At bottom, law enforcement agencies, including the military, accomplish their goals using the tools they have been given and have been trained to use. Force, violence, fear, uncertainty, and doubt are the necessary tools of their trade. Law enforcement accomplishes its goals by imposing restrictions and curtailing the individual liberties that it deems hazardous. It is called to action when softer diplomatic efforts have failed to realize its objectives.
We need to recognize that these same tools can be used to further law enforcement expansionism and militarization. Police budgets rarely shrink, even when crime is down and though a plague of austerity has descended on the city. Elected officials are on the Chief’s wavelength when she announces she will acheive fiscal responsibility (imposed by civilians) through a program of “strategic and surgical” budget cuts. Her subtext telegraghs hardship for the electorate and pain for the politician. Though police departments may have copied this tactic from other civil-service labour unions, elected government reprentatives know in their hearts that, on a bad day, the “thin blue line” is all that stands between them and an angry mob. As Caesar noted, it is prudent, and far easier, to keep them fat and happy.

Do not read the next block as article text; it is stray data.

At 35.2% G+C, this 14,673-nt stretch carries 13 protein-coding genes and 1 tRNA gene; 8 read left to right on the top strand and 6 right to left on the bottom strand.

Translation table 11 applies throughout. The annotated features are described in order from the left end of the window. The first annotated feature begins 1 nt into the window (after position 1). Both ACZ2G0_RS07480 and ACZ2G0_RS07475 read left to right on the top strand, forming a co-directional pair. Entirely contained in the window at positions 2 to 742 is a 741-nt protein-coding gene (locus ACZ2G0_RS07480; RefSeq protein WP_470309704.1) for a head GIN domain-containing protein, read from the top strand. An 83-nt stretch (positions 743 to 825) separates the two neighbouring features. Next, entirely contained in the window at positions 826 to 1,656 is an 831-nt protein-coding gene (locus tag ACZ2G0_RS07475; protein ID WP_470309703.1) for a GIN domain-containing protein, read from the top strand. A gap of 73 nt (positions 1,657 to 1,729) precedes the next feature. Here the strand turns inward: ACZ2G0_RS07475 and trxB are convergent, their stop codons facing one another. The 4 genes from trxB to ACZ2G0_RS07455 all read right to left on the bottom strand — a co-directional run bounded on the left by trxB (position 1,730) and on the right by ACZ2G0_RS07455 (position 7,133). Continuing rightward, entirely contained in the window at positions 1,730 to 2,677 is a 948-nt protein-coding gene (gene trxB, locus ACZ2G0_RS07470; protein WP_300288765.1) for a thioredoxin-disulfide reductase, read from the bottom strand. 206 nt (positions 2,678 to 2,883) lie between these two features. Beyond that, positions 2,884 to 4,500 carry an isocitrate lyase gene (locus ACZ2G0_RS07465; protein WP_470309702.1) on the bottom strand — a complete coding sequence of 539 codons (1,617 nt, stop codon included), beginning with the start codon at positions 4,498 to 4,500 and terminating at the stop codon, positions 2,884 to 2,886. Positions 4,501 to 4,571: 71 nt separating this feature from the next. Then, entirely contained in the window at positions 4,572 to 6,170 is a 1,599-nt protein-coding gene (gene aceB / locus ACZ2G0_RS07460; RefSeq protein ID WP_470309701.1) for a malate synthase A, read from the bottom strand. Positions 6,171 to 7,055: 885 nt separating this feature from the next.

This is not to say that individuals in that community are bad – far from it. However, the culture of law enforcement does have a particular prism for looking at the world, and that prism does colour their interpretation of what is best for everyone.
The key thing to remember is that our lawmakers need not accept law-enforcement’s cultural biases. Law enforcement must be our servant rather than our master. We need lawmakers who can maintain a healthy skepticism about the advice they receive and the threats that are advertised. We need lawmakers who will take the twin threats of lost liberty and uncontrolled expansion at least as seriously as the enemy-du-jour.